the continuance of a business, especially when they have a long term involvement with, or are dependent on, the business


Governments and their the allocation of resources and, therefore, the agencies activities of business. To regulate the activities of business, determine taxation policies and as the basis for national income and similar statistics


Local community

Financial statements may assist the public by providing information about the trends and recent developments in the prosperity of the business and the range of its activities as they affect their area

This could be a long and interesting list

Financial analysts

they need to know, for example, the accounting concepts employed for inventories, depreciation, bad debts and so on

Possibly all ratios

Environmental groups

many organisations now publish reports specifically aimed at informing us about how they are working to keep their environment clean.

Expenditure on anti-pollution measures


researchers' demands cover a very wide range of lines of enquiry ranging from detailed statistical analysis of the income statement and balance sheet data extending over many years to the qualitative analysis of the wording of the statements

Possibly all ratios

There are a number of types of ratios of interest to the various stakeholders of a business. The main classifications of ratios are as follows:

Profitability Ratios

Measure the relationship between gross/net profit and sales, assets and capital employed. These are sometimes referred to as being performance ratios. Profitability ratios measure the profitability of the organization. Gross profit, Net profit, Return on capital employed, Return on Investment, Earnings per share

Activity Ratios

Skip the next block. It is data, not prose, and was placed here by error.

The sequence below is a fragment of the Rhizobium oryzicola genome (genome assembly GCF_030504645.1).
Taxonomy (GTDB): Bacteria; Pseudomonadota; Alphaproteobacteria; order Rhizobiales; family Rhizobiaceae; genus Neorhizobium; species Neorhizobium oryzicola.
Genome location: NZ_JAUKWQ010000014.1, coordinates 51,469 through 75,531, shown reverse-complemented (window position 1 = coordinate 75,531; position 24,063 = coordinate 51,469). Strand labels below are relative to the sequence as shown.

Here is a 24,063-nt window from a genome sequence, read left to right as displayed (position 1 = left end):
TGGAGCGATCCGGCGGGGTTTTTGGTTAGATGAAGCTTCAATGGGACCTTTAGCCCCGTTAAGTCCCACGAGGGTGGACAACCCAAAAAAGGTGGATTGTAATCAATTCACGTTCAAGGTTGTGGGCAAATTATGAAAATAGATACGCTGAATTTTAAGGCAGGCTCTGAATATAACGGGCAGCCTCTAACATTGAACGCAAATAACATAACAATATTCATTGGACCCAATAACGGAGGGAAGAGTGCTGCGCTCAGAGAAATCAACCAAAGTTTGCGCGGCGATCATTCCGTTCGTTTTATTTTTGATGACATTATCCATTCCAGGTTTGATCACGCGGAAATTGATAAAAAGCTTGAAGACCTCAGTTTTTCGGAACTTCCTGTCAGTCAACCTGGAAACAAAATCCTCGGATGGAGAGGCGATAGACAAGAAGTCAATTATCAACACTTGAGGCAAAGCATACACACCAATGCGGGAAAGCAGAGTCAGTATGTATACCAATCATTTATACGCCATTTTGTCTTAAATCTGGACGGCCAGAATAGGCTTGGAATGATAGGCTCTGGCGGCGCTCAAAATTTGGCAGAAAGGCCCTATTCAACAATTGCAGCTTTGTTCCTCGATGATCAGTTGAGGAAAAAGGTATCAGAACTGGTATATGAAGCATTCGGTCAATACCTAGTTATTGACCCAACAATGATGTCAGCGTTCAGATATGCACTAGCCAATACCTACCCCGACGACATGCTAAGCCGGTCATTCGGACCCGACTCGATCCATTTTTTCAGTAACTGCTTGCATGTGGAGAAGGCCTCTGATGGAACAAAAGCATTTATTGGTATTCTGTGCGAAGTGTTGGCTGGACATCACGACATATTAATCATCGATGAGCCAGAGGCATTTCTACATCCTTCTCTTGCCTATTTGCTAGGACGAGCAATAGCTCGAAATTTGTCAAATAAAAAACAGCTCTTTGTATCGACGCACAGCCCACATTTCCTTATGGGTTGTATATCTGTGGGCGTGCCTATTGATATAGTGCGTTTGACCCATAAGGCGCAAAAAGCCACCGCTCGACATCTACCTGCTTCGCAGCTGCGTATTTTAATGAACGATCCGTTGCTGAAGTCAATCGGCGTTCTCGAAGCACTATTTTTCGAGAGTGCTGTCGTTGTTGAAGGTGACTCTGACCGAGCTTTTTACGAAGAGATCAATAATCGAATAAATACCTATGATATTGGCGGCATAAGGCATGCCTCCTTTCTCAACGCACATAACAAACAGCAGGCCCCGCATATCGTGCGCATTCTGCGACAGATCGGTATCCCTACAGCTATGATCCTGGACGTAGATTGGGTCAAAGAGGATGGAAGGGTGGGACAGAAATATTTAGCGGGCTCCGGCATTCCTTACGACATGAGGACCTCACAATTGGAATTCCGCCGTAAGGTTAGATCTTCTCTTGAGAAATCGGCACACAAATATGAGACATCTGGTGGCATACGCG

These measure how efficiently an organisation uses its resources. These are sometimes referred to as asset utilisation ratios. Stock turnover, asset turnover, collection period, payment period

Liquidity Ratios

These investigate the short-term and long-term financial stability of the firm by examining the relationships between assets and liabilities. These are sometimes also called solvency ratios. Acid test, current ratio (quick ratio) This group of ratios is concerned with analysing the returns for shareholders. These examine the relationship between the number of shares issued, dividend paid, value of the shares, and company profits. For obvious reasons these are quite often categorised as shareholder ratios. Dividend yield, dividend per share, price/earnings ratio, dividend cover

Investment Ratios


Examines the relationship between internal sources and external sources of finance. It is therefore concerned with the long-term financial position of the company. Equity ratio, debt ratio, debt/equity ratio

Profitability is the ability of a business to earn profit over a period of time. Although the profit figure is the starting point for any calculation of cash flow, as already pointed out, profitable companies can still fail for a lack of cash. Note: Without profit, there is no cash and therefore profitability must be seen as a critical success factors.

A company should earn profits to survive and grow over a long period of time. Profits are essential, but it would be wrong to assume that every action initiated by management of a company should be aimed at maximising profits, irrespective of social consequences.